and her owner is there to testify that it didn't work. That they NEVER wean the dogs off the treats. They can't
because then the dogs won't listen...or certainly not reliably. "

This Sheila Booth is living a lie and making money off her book and false training ideas. Using a shock collar is NOT positive training nor is it good training!

If you are really wanting to learn more about "positive training" there are better books out there. I'd try the one on clicker training by Karen Pryor.

chewalotopus

Postby chewalotopus » Wed Dec 17, 2003 3:55 pm

Baby Reba - as far as the teaching of fun tricks:

I tried for two weeks to get Aiko to give me her paw by saying "paw" and then grabbing her paw and giving her a human handshake. She never caught on, even slightly. Then a friend suggested that I try an alternate command (I did not want to use shake, since I want to teach her to shake off water) like "gimme five!". I tried it the next day, and on the fourth try she had it down!

Moral of the story - if one command doesn't work, try another, especially for tricks that are supposed to be fun!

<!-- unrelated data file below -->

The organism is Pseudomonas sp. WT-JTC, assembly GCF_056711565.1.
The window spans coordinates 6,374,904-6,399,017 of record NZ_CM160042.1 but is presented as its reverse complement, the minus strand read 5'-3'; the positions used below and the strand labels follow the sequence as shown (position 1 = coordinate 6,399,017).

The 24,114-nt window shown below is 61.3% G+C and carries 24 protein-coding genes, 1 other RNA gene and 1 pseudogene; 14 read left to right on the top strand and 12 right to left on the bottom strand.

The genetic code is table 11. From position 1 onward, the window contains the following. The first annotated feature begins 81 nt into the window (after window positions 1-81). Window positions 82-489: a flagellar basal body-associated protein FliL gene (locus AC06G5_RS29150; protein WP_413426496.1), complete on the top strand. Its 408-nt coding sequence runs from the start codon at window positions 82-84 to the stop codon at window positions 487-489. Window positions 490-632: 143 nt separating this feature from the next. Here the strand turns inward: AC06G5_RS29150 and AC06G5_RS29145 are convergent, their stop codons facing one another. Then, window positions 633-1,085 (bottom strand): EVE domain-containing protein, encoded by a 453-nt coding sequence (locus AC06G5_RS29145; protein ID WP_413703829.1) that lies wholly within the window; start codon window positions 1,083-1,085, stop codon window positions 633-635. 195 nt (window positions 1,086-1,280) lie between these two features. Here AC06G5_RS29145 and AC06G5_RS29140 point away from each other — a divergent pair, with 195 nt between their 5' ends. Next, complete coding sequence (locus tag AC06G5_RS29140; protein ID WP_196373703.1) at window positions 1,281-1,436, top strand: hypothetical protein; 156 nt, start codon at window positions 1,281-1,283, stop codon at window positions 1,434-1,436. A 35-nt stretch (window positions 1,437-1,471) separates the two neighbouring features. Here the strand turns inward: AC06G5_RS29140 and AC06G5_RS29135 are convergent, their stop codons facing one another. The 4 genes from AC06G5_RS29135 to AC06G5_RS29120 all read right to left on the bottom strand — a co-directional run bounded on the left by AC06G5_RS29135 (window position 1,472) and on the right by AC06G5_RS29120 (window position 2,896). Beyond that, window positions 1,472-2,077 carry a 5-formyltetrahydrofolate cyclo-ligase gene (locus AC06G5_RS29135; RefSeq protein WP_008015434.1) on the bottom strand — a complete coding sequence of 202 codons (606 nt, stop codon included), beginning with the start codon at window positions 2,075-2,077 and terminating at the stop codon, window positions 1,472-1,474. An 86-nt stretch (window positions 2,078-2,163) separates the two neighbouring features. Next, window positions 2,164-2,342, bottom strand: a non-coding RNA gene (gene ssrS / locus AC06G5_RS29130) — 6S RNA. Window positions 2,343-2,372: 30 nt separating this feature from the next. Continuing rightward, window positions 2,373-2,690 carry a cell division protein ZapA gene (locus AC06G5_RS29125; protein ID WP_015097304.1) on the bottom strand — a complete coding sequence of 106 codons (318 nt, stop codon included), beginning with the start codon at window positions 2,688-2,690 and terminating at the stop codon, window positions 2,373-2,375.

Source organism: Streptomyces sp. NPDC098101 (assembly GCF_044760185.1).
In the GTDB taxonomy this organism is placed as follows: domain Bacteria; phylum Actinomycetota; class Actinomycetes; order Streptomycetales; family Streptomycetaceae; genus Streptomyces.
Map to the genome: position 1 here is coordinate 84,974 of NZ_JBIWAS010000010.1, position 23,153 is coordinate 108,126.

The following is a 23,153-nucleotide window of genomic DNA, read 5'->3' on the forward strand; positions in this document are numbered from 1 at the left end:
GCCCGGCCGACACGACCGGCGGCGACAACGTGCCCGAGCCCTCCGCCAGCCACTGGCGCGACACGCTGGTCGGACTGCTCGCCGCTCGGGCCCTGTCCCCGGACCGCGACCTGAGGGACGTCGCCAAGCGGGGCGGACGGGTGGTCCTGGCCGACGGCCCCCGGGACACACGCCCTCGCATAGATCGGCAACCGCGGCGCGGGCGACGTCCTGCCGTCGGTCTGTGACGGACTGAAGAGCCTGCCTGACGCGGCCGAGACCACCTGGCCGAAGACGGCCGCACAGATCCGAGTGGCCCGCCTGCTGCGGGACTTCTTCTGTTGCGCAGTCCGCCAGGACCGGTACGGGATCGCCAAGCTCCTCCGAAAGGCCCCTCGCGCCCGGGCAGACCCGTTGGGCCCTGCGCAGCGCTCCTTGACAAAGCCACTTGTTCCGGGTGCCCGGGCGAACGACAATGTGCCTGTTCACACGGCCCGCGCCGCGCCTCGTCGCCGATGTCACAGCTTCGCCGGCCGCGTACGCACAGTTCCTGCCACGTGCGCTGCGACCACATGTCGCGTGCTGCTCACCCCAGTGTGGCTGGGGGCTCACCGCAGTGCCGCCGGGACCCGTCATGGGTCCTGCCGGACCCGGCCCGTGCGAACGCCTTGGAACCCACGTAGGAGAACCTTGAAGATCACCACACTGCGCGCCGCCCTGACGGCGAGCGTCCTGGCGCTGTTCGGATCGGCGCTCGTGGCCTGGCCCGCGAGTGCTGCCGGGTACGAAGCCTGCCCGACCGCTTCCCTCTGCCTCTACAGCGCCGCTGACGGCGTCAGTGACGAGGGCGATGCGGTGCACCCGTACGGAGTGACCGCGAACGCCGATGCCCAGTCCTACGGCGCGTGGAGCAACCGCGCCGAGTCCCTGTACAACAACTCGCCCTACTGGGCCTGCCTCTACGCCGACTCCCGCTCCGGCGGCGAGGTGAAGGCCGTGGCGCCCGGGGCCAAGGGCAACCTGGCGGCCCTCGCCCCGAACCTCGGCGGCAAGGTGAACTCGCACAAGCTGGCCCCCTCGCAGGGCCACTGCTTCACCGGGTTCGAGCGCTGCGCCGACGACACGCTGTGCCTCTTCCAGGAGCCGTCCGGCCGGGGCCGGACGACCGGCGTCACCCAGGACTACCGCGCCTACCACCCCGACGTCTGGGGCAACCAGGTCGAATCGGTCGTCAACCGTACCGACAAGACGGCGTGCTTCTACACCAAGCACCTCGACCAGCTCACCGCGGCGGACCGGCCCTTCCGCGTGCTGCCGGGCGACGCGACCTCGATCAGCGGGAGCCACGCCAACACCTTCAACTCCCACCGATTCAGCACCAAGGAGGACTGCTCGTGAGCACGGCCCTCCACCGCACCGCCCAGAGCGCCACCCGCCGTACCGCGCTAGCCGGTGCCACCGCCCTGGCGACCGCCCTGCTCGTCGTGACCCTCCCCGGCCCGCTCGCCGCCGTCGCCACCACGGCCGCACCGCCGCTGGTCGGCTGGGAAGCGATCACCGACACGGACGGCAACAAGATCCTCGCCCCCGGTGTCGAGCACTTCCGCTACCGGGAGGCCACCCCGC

Does anyone have any suggestions on how to tech a dog to sit up?

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BabyReba
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paw

Postby BabyReba » Wed Dec 17, 2003 4:34 pm

chew,

paw was one of the first things Juice got down pat! she was always trying to paw my hand to get the clicker or the treat anyway, so i incorporated it into her everyday "sit, down, stay" drills. it's so funny because she's so eager to get something from me that she'll follow me around the kitchen sitting and pawing at the air or at me. funny pup.

reba on the other hand knows the difference between "gimme foot," "high five" and "wave." she's a show off, heh heh.

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aliwishus
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Postby aliwishus » Wed Dec 17, 2003 7:33 pm

Hi BabyReba,

I just thought of a few things you could do inside to exercise her.